The simplest way to get it right? Ask the question directly: how would you like us to communicate with you? When you’ve discovered your donor’s communications preferences, record them in your constituent relationship management (CRM) system so that any future communications with them respect these preferences. Not only does this approach tend to build trust with donors – it also increases the likelihood that your communications will be read and acted upon.

2. Pick the donor communications method best suited to your audience

Once you’ve established the communications preferences of your donors, it’s a good idea to spend some time considering which methods are likely to be the most effective in reaching them and making an impact. For example, if your organization depends on connecting and engaging with Millenials, direct mail is unlikely to be a good choice, whereas with seniors, it just might be your best option. Again, your CRM system should be able to help you track demographic information, so you can flag which of the allowable communications methods are likely to be the most successful.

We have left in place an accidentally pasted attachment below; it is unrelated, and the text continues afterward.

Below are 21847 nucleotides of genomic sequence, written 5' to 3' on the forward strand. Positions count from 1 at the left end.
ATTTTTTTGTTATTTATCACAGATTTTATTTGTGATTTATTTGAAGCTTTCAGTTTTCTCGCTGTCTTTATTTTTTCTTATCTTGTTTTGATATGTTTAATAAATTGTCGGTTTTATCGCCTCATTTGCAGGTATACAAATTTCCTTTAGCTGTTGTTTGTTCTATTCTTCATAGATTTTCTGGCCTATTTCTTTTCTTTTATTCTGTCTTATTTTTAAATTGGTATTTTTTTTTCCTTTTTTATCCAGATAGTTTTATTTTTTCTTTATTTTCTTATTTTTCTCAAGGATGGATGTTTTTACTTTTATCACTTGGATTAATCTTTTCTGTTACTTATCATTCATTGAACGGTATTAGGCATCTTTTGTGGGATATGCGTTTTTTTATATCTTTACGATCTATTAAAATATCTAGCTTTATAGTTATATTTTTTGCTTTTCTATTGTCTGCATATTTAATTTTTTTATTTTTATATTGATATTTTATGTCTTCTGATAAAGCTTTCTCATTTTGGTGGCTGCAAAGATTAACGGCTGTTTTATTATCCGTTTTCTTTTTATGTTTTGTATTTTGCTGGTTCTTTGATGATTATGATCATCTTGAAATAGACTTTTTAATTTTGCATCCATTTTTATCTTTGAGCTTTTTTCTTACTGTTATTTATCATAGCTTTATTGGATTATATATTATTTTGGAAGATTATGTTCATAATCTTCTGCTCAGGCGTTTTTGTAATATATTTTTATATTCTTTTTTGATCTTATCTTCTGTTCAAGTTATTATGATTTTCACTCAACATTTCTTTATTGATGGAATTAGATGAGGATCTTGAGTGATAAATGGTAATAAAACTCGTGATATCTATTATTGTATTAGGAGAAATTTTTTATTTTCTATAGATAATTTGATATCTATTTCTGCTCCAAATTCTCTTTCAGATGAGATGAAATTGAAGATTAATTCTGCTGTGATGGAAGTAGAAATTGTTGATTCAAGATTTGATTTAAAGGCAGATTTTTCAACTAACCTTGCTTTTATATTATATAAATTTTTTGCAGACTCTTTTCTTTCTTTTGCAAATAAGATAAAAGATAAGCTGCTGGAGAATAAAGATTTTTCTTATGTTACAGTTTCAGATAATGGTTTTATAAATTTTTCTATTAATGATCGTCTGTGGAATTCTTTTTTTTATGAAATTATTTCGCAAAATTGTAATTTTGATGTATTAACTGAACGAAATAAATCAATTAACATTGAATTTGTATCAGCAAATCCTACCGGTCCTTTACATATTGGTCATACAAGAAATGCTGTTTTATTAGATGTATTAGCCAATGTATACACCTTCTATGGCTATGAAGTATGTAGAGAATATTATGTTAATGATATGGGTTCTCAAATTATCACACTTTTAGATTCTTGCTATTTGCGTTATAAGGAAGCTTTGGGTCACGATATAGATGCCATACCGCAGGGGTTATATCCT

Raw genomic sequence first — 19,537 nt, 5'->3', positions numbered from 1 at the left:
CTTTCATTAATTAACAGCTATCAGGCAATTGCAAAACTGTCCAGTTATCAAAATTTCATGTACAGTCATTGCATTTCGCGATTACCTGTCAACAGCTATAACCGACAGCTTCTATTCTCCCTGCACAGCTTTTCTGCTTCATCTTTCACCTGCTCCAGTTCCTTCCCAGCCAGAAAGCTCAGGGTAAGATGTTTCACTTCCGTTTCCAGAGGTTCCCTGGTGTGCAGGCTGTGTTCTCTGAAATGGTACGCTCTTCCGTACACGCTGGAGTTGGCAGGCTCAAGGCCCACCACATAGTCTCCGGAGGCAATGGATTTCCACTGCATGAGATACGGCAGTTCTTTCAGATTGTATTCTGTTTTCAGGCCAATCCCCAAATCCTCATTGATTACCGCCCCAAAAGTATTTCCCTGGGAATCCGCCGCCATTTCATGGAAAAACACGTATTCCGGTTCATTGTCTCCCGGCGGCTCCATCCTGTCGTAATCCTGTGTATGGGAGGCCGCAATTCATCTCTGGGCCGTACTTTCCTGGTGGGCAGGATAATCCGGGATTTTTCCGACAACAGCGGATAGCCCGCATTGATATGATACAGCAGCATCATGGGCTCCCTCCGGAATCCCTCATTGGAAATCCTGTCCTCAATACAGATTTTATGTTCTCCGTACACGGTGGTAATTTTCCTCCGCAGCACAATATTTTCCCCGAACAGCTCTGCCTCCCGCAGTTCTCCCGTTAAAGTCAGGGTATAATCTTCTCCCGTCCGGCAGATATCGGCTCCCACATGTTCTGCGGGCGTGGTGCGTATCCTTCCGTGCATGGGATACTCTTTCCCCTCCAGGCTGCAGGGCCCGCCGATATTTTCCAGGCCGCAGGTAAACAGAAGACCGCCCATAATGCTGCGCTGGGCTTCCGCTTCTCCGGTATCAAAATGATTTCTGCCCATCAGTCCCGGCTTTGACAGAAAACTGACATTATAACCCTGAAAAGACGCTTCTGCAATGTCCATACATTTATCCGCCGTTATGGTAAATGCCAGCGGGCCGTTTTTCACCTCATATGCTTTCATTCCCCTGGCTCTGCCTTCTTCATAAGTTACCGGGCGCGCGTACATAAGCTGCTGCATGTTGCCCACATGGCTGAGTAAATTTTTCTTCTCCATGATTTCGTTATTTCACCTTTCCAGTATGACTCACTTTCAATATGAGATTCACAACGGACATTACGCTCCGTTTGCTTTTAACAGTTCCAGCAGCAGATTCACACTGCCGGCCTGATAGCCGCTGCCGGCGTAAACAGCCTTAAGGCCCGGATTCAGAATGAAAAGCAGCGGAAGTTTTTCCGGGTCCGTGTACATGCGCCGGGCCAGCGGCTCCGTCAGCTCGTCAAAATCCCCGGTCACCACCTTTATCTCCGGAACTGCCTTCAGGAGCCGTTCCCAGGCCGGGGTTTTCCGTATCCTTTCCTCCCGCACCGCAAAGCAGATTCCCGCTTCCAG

3. Keep a record of past interactions

When we communicate effectively with our friends or partners, we strengthen our relationships. We develop a shared history that we can draw on as our relationships evolve. We need to take the same approach with donors and other supporters. Building a history of past interactions and recording it in your CRM will give you a rich store of relevant information that you, your staff and volunteers can use to formulate and communicate the right message to the relevant people, and over time improve your engagement level with them.

4. Don’t forget the old methods

Sometimes when we discover new ways of doing things, we forget about how effective the old ways used to be. Take door-to-door canvassing, for example, or “mainstreeting”. In recent years these in-person methods of donor communications have fallen out of favor. The are several reasons for this, but as email communications continue to grow and governments place tighter controls on it, it may be worth considering how more traditional engagement methods might fit into the larger donor communications and engagement strategy.

Image credit: Flickr user Pacdog